A FEW weeks before I went overseas in December, I made a pact with myself. I would go through all of the boxes I’d stuffed in my wardrobe and do a spring clean. Worse than the boxes in the cupboard are the boxes in the garage, because they contain clothes that need to be sorted so that most can be given to charity. I feel guilty every time I get into my car.
I also feel depressed when I go looking for something that lives in something, put somewhere, under something, and most probably inside of something else. Like my car insurance papers, in a file that never got returned to the filing cabinet, so it was put into a plastic bag which went into a box, which went into a cupboard of unknown location.
I never did the spring clean. Who has a week free before an overseas trip? I tell myself I’ll do it one of these days. My inner child asks my inner adult: ‘‘Does ‘never’ work for you?’’
My friend, who’s a clutter buster, says I’m a compulsive hoarder. Hoarders often live in squalor and risk fires, asthma and illness. Their over-attachment to things can compromise their relationships, a clinical psychologist, Christopher Mogan, told a recent conference on hoarding in Sydney.
‘‘To throw something away is to throw away part of themselves,’’ he said. It’s estimated there are a million hoarders in Australia, and literally scores of millions around the world, squirrelling away old photos, a hair from an ex, a letter, a note, a newspaper, a birthday card.
But I want to stand up for myself and others like me. We’re not the obsessive compulsive disorder clinging types of hoarder. We are a sub-group of hoarders. We are the chronic procrastinators. When forced with the prospect of doing something we don’t like doing — tax returns; returning calls; assignments; but most of all cleaning out our cupboards — we will find any excuse to avoid the issue.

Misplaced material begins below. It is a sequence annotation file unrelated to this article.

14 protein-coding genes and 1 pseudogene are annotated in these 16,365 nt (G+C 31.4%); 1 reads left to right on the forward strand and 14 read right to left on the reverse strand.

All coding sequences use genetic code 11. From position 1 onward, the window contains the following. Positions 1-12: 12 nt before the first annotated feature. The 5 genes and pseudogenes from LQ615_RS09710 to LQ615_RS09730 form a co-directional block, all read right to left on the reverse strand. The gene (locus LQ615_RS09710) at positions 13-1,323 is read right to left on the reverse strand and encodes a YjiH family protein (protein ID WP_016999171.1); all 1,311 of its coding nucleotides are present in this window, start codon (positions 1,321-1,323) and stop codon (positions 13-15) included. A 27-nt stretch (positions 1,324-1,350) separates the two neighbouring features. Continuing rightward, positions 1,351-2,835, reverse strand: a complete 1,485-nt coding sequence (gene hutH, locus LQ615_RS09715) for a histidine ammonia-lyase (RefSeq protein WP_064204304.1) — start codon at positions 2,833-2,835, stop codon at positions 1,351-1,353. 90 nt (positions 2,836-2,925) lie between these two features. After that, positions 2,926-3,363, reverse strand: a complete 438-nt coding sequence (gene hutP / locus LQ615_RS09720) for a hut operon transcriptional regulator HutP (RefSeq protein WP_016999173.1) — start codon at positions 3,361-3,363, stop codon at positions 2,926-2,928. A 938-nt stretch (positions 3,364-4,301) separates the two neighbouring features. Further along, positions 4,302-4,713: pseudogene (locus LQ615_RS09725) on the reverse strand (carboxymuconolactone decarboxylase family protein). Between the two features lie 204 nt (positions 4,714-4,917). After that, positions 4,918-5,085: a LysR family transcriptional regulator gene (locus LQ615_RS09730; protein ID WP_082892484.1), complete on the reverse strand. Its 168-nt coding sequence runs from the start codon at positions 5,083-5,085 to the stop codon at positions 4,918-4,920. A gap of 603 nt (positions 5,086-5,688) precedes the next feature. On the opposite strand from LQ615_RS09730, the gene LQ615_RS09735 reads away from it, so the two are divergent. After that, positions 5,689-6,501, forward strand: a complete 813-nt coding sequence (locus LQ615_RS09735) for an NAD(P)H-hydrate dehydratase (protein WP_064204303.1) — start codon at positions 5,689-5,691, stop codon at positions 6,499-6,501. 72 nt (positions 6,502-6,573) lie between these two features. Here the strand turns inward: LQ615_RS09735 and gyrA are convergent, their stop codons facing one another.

There are so many brilliant avoidance techniques. I once wrote a bad novel rather than reconcile old tax returns that required me to go scouring for scrappy, faded receipts in nooks and crannies, boxes and bags, all over the cluttered house, before parking my bum on a chair for days.
We find the best way to handle things we don’t like is to push them into a cupboard and forget. Selective amnesia. God forbid we should open the dusty gates to hell where all the nasties live. But weknowthatoneday. . .onedarkday. . . a spring clean must come.
The National Hoarding and Squalor Conference attracted 135 experts from Australia, Britain and the US. But no one came. They were all buried under rubble, trying to find their car keys.